IMO 2020 May Slow Ecuador Loan Repayment

(Argus, 30.Dec.2019) — Possibly narrower differentials for sour crudes — under pressure from looming emissions regulations — could slow Ecuador’s repayment of its oil-backed debt and limit availability for spot market exports in the first half of 2020.

Ecuador produces heavy sour Napo and medium sour Oriente crudes. It owes about $355mn in oil-backed loans to Thailand’s PTT, according to the latest data from the Ecuadorean government. The country appears to have paid the monetary portion of debts to Chinese state-owned PetroChina and Unipec, but still owes a little less than 400mn bl of crude to PetroChina, Unipec and PTT under the contracts, the last of which expires in 2024.

This leaves Ecuador little volume available for spot exports in 2020 to generate additional revenue and help shrink the monetary portion of the debt. This may be exacerbated by changing market dynamics for sour crudes because of International Maritime Organization (IMO) regulations that will tighten allowed sulphur emissions from shipping fuels in January.

Latin American spot differentials for sour crudes, such as Colombian medium sour Vasconia and heavy sour Castilla, have largely been on a downturn since November as the crudes are being penalized for their high sulphur content, especially against sweet crude benchmarks such as Ice Brent and West Texas Intermediate (WTI). This has led to increasingly wider discounts for the crudes, and the same can be said for Ecuador’s Oriente.

PetroEcuador’s spot tender to sell 1.08mn bl of Oriente crude in the first quarter of 2019 garnered a $2.11/bl premium over WTI, while its 2020 spot crude tender only achieved a 71¢/bl premium to the benchmark. PetroEcuador is expected to export at least 1.44mn bl of Oriente in spot trade in 2020, to be split between four quarterly cargoes comprising 360,000 bl each, as part of a multi-year spot tender for the crude that was awarded to Shell at a 71¢/bl premium over WTI. The historic MR tender to sell roughly 20.2mn bl of Oriente between 2020 and 2024 received only three bids.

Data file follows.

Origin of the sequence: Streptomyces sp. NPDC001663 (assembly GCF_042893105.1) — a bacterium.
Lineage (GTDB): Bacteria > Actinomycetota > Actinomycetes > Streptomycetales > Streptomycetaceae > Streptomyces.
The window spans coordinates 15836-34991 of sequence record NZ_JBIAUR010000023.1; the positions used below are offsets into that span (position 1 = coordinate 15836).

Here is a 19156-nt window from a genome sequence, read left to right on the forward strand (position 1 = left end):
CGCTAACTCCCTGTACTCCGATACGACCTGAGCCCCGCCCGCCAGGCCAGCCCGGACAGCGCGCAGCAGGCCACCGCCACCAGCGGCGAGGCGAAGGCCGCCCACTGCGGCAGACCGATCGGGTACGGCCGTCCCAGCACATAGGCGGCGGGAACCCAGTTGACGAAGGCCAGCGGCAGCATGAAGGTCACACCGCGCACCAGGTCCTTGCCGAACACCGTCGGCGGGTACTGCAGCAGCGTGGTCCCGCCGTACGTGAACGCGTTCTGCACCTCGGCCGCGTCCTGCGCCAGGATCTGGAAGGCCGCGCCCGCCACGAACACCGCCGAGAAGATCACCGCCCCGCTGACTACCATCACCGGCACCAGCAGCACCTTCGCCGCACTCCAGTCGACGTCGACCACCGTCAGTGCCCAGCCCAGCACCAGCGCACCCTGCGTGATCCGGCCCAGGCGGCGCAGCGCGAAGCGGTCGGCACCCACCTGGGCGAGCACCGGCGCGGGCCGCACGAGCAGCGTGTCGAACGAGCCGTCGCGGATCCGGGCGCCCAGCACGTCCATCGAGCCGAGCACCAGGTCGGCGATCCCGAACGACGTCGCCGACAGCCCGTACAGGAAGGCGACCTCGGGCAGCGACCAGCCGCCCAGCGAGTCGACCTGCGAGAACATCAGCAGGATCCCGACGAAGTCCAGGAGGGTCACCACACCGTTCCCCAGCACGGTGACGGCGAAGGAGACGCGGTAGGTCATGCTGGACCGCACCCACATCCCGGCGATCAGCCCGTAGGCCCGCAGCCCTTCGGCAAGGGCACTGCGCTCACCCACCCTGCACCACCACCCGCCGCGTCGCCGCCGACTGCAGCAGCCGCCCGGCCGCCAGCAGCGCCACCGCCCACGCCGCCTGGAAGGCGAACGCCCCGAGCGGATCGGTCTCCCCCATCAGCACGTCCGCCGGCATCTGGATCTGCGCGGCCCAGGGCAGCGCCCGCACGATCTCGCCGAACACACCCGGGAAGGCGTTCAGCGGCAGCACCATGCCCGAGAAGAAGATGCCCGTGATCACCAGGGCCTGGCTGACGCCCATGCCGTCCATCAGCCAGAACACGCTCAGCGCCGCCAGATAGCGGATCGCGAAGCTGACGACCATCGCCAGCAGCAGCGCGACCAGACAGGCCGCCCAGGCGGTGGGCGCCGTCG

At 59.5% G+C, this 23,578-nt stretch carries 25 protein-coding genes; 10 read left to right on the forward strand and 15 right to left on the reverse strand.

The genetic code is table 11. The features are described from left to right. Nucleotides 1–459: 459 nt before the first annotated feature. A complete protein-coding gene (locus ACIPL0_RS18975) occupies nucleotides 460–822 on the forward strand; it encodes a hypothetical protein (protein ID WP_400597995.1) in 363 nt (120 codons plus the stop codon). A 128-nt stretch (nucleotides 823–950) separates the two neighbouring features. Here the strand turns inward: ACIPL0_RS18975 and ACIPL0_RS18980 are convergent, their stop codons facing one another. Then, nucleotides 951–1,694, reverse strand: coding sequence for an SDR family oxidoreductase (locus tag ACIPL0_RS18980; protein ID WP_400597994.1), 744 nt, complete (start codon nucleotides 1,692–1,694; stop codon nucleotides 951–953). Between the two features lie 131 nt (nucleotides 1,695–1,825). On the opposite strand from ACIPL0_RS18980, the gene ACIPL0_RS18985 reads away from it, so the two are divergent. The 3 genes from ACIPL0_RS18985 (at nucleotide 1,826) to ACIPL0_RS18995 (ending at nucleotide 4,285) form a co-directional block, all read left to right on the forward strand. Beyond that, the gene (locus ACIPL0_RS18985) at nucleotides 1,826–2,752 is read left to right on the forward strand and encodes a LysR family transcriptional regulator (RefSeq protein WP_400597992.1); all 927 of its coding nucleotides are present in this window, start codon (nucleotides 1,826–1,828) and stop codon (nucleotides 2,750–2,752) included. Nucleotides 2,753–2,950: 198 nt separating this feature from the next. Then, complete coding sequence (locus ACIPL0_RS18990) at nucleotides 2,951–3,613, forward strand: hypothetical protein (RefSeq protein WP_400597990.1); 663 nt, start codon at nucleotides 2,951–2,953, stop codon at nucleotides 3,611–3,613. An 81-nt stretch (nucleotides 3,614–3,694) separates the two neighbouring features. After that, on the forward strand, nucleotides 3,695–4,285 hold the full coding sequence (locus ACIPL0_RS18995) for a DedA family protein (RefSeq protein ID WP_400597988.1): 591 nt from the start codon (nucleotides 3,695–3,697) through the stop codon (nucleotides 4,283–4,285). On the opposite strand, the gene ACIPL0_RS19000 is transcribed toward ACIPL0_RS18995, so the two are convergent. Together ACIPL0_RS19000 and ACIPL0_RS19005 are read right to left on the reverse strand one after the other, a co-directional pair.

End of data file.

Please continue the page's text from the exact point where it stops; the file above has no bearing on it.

It is unclear if the state-owned company will have available Napo to offer into the spot market. PetroEcuador offered spot cargoes of Napo for the first time in five years in 2019, with a tender of 1.08mn bl of 17°API crude.

Through October, PetroEcuador exported 5.9pc more crude from a year earlier, at 100mn bl total, according to company data. Of this, about 60mn bl was Oriente at an average outright value of $58.72/bl and the remaining 40mn bl was Napo at an average outright price of $52.08/bl. The total so far is in line with the company’s initial target to export 328,700-356,000 b/d of Oriente and Napo crude in 2019.

But fragile political conditions can also always weigh on Ecuador’s export capabilities. Exports in 2019 fell to their lowest monthly total in October as Ecuador was forced to declare an 11-day force majeure after it suspended operations on its 360,000 b/d Sote crude pipeline in response to production shut-ins caused by violent protests. Ecuador’s oil output fell to just under 310,000 b/d on 8 October, according to oil regulator Arch, from 425,000 b/d a day earlier and 545,000 b/d on 1 October.

Normal volumes began flowing through the SOTE pipeline again on 19 October, allowing the resumption of exports. Unrest in Ecuador broke out on 4 October after the government of President Lenin Moreno lifted fuel subsidies. But on 15 October, after almost two weeks of protests, Ecuador’s government agreed to revoke the austerity decree that abolished fuel subsidies.

Turmoil was not limited to the domestic front for Ecuador in 2019 as the country decided to exit Opec. Quito joined Opec in 1973, but it suspended its membership in 1992, then reactivated it in 2007.

Ecuador’s Opec withdrawal, which takes effect on 1 January, allows the south American nation to push crude production beyond curtailment levels mandated by Opec and could generate additional volumes for spot sales.

By Monica Rojas

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